Finance has never made much sense to me, but a financial institution in Italy is doing a pretty good job piquing my interest and understanding in the matter.
Credito Emiliano, or Credem, accepts wheels of Parmigiano Reggiano as a form of collateral against the loans of farmers. At face value, that might seem preposterous. After all, people normally assume banks are storing bars of gold in their protected vaults, not large wheels of cheese. But however counterintuitive it may seem to put so much stock in a perishable dairy product, the practice has proven itself a success for Credem. In fact, cheese-based loans have been a well-known practice for many years, dating back to the Medici era. The practice fell out of fashion after the Renaissance, but as Good Magazine recently discovered, Credem reinstated cheese-based loans in 1953.
If you’re still unconvinced, let me explain how the process works.
Parmigiano Reggiano is a hard cow’s milk cheese usually made in wheels of up to 100 pounds. It takes at least two years for the cheese to mature and reach its prime for consumption. If aged for the proper time period, the cheese taste nutty, sweet, grassy, and slightly fruity. Unfortunately, the long and delicate aging process means high costs on things like staff salaries, cattle feed, and maintenance. This is where the problem arises—a lag between high production costs and the big payoff from selling a matured cheese. In order for farmers to continue running their operations, they need loans to help them until the cheese can be sold.
With little else to offer as collateral, farmers are given the chance to offer up young cheese and receive up to 80 percent of its expected value with an interest rate of about three to five percent. The deal is good for two years and the money farmers receive up front usually helps them get through the slow selling periods. Once they’re back on their feet financially, the farmers are welcome to buy back their cheese (and they can usually sell it for about 10 percent profit).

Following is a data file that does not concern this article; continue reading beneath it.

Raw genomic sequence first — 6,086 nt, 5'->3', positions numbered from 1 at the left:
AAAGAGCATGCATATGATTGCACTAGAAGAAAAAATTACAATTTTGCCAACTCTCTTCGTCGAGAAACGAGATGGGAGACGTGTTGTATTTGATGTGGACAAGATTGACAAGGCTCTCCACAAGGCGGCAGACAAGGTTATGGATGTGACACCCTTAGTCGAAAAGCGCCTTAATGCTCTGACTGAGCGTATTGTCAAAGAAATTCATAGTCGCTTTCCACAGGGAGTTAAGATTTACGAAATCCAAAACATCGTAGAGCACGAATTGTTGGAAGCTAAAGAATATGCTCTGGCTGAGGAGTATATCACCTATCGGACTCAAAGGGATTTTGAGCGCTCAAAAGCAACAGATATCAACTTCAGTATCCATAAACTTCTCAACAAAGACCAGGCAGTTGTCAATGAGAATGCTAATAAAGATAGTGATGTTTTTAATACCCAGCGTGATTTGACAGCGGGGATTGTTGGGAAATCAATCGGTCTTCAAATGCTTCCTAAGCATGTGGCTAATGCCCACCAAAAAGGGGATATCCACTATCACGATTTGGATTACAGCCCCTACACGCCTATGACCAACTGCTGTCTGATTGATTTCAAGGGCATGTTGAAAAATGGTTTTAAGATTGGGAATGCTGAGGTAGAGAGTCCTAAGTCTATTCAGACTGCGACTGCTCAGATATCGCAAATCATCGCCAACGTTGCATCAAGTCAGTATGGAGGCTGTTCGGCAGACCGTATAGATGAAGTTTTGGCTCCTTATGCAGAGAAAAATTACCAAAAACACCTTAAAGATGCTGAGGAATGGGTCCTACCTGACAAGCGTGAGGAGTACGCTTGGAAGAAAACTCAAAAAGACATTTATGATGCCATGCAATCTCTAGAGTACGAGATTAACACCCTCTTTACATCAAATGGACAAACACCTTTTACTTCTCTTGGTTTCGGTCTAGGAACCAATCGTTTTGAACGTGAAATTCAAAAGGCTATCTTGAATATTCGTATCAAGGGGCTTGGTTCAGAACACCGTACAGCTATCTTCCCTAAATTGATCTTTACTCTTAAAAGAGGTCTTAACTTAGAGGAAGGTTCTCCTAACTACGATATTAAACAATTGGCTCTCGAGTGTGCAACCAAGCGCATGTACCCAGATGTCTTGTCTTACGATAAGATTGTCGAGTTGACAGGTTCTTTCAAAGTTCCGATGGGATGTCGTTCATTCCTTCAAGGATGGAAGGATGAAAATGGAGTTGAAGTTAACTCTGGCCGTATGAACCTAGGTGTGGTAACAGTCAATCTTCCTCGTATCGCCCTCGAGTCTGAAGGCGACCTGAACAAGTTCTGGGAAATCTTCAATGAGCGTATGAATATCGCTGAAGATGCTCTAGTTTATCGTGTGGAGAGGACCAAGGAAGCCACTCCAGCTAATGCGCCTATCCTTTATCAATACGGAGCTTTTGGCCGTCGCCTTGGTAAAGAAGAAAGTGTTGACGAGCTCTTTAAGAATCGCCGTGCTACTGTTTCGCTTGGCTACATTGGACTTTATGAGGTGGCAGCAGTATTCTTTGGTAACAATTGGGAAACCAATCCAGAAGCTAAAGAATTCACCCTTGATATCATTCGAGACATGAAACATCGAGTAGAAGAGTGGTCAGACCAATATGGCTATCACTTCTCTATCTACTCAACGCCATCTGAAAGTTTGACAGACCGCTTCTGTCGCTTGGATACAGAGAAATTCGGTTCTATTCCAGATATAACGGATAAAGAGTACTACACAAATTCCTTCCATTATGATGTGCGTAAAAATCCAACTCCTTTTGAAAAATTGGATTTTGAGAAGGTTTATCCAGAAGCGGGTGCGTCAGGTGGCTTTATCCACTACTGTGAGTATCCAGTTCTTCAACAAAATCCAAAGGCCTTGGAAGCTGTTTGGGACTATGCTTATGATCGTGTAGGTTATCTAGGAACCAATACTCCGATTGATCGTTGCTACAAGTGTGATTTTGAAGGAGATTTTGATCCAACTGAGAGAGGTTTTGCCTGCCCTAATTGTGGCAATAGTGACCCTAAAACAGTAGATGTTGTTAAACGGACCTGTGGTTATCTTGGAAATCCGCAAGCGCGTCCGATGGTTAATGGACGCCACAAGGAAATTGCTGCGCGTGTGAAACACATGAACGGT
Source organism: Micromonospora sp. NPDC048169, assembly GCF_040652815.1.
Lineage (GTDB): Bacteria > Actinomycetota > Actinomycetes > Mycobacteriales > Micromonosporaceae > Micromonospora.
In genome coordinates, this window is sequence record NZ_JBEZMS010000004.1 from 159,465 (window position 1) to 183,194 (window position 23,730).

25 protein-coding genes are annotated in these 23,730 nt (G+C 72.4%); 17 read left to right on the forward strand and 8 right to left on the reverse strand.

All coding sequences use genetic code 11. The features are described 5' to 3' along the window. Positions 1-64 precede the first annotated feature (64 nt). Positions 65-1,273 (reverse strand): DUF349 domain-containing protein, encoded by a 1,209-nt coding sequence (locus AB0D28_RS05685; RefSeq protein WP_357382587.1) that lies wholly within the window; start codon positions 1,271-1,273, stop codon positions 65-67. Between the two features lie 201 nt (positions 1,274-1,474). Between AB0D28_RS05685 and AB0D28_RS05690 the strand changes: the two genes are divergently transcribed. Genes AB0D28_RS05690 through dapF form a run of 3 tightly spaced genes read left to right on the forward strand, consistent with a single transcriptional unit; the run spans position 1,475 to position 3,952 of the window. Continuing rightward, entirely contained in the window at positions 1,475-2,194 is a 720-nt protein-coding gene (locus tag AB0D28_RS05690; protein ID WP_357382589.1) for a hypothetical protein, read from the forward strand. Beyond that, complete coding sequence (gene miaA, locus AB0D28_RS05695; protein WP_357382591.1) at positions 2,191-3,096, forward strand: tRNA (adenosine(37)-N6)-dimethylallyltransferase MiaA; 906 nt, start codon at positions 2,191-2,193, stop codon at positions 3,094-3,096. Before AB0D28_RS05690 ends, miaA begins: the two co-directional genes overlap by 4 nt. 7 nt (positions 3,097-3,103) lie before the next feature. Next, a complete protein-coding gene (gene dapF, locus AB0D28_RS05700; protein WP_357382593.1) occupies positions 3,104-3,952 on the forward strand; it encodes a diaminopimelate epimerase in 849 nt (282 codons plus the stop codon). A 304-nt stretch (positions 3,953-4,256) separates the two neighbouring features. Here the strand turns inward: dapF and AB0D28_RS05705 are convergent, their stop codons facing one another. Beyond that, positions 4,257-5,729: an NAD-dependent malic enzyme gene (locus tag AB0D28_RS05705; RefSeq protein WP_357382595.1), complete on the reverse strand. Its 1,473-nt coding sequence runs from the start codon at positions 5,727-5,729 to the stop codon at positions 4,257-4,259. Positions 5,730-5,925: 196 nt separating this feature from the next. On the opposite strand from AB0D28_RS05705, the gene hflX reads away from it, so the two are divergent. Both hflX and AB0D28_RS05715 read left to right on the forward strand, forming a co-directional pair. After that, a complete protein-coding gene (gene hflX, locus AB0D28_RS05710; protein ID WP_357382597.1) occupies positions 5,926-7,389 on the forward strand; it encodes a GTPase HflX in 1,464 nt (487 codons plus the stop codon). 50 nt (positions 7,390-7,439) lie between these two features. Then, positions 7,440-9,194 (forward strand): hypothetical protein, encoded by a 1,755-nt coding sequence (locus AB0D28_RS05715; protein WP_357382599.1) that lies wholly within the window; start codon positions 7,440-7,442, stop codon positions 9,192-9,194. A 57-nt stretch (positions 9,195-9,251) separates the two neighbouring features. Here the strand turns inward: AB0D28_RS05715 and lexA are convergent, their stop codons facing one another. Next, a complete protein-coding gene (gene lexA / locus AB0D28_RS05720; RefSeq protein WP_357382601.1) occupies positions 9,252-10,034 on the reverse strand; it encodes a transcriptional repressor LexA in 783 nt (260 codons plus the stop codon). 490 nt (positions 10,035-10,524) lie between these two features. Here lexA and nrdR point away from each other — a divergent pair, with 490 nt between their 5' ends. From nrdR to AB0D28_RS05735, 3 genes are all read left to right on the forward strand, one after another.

The bank considered all possibilities, of course, and knew to plan for poor circumstances. If a farmer fails to pay back the loan, the bank can sell the aged Parmigiano Reggiano at market price, earning back at least 20 percent more than they loaned out in the first place. It turns out that over the years, Credem has actually perfected its aging process. It is cheaper for them, rather than the small farmers, to carry out the arduous aging process. This means that farmers can rest assured that the cheese will be cared for and can be safely repurchased in a condition ready for the market.
Not only has this creative credit process served the bank well, but it has helped traditional farmers in Italy survive and continue to provide the prized cheese. For a while, the Parmigiano Reggiano industry was looking grim. Between 2008 and 2013, 100 farms in the Emilia-Romagna region closed for good. But as word of Credem’s loans spread, so did luck for the 400 remaining farms in that region. Since 2013, these farmers have stocked over $250 million worth of the cheese in Credem’s cheese vaults.
The practice has proven so successful that Italian officials are considering employing similar tactics with prosciutto and fine regional wine. Now this is the kind of banking I approve of.